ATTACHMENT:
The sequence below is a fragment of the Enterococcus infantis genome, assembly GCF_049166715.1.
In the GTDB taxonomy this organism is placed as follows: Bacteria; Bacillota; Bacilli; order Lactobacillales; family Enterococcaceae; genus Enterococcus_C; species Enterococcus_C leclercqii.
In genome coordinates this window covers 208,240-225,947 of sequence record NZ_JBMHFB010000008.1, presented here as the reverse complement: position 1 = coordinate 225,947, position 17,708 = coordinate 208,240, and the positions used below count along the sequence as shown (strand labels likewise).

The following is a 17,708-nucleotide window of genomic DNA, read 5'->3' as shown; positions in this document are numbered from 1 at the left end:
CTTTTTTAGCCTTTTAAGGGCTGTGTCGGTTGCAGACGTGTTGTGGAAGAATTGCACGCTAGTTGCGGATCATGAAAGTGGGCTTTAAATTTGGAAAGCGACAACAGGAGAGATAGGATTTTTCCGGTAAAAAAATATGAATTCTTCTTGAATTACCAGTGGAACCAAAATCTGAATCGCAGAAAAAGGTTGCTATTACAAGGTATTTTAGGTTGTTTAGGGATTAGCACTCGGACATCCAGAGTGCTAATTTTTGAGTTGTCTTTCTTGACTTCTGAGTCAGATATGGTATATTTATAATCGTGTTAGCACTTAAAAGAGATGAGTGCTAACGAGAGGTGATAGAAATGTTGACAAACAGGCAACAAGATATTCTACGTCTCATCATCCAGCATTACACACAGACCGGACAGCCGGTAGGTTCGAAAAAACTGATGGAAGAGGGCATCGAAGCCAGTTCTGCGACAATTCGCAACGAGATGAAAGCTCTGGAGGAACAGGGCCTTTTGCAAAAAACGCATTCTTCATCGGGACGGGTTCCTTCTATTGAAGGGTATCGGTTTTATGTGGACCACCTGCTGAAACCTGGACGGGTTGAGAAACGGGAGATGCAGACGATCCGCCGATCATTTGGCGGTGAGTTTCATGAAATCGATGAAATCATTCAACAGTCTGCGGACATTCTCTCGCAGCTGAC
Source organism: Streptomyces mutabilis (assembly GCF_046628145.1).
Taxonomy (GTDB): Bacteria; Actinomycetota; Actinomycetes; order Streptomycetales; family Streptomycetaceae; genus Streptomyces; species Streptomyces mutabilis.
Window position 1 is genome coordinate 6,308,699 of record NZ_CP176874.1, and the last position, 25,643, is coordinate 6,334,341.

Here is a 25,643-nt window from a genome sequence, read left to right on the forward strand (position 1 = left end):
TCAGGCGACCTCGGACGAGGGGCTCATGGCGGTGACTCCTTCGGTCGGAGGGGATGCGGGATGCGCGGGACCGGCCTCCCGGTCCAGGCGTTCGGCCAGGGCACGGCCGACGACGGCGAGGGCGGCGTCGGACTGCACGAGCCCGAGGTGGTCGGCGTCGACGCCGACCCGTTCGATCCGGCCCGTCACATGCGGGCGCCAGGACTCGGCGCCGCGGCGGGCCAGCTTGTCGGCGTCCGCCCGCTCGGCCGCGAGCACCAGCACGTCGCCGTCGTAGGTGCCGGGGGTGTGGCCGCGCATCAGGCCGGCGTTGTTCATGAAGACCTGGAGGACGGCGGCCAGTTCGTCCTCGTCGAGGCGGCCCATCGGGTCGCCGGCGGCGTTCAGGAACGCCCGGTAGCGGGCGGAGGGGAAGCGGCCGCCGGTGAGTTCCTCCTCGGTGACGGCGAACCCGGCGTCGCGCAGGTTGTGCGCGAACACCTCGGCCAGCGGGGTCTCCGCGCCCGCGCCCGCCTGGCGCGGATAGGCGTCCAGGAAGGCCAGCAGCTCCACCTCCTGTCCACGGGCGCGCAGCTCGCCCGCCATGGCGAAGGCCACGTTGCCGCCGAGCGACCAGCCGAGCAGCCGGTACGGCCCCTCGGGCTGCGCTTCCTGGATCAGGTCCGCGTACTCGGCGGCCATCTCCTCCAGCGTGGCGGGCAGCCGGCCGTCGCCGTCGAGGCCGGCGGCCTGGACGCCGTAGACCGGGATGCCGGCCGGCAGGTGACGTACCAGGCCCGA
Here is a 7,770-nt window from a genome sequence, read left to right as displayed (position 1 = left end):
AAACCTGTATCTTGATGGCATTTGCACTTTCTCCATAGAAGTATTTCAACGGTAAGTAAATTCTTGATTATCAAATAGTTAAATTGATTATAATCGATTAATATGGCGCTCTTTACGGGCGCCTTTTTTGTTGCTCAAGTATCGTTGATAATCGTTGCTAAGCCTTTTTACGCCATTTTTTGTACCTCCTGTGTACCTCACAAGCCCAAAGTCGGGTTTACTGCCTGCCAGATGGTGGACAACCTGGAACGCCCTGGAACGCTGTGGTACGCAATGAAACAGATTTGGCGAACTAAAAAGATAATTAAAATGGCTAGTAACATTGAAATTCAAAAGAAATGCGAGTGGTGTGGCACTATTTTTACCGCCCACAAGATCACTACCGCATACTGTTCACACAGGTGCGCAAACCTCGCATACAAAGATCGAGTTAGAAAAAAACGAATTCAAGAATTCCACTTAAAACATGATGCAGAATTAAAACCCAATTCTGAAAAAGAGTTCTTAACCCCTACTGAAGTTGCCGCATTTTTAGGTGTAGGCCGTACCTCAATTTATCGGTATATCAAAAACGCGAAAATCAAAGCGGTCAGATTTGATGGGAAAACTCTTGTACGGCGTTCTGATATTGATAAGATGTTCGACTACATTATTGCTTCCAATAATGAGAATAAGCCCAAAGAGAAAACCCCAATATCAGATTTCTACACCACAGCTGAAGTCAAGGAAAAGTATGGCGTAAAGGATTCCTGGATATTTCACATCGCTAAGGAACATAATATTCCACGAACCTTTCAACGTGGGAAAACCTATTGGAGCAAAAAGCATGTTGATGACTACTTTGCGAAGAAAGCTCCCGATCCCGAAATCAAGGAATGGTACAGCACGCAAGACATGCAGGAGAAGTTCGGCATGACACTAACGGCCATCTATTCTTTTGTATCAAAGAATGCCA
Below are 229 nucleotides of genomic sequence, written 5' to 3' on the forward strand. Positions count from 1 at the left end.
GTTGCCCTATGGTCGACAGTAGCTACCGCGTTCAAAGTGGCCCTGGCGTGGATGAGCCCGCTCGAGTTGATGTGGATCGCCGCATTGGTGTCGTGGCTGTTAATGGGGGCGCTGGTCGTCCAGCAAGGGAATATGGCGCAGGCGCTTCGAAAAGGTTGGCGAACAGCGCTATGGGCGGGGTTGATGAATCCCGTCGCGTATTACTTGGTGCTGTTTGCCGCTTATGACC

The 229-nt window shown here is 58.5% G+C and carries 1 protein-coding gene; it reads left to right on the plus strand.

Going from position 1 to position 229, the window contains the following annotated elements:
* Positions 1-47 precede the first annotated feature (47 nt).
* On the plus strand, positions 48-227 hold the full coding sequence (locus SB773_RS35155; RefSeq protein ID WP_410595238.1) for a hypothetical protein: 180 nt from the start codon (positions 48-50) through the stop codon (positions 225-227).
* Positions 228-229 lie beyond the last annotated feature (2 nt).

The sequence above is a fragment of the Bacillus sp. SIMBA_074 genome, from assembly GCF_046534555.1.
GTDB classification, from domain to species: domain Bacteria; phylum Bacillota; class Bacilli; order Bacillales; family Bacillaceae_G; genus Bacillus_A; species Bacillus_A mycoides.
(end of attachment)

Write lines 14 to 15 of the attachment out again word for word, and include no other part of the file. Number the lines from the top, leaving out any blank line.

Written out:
GTTGCCCTATGGTCGACAGTAGCTACCGCGTTCAAAGTGGCCCTGGCGTGGATGAGCCCGCTCGAGTTGATGTGGATCGCCGCATTGGTGTCGTGGCTGTTAATGGGGGCGCTGGTCGTCCAGCAAGGGAATATGGCGCAGGCGCTTCGAAAAGGTTGGCGAACAGCGCTATGGGCGGGGTTGATGAATCCCGTCGCGTATTACTTGGTGCTGTTTGCCGCTTATGACC

The 229-nt window shown here is 58.5% G+C and carries 1 protein-coding gene; it reads left to right on the plus strand.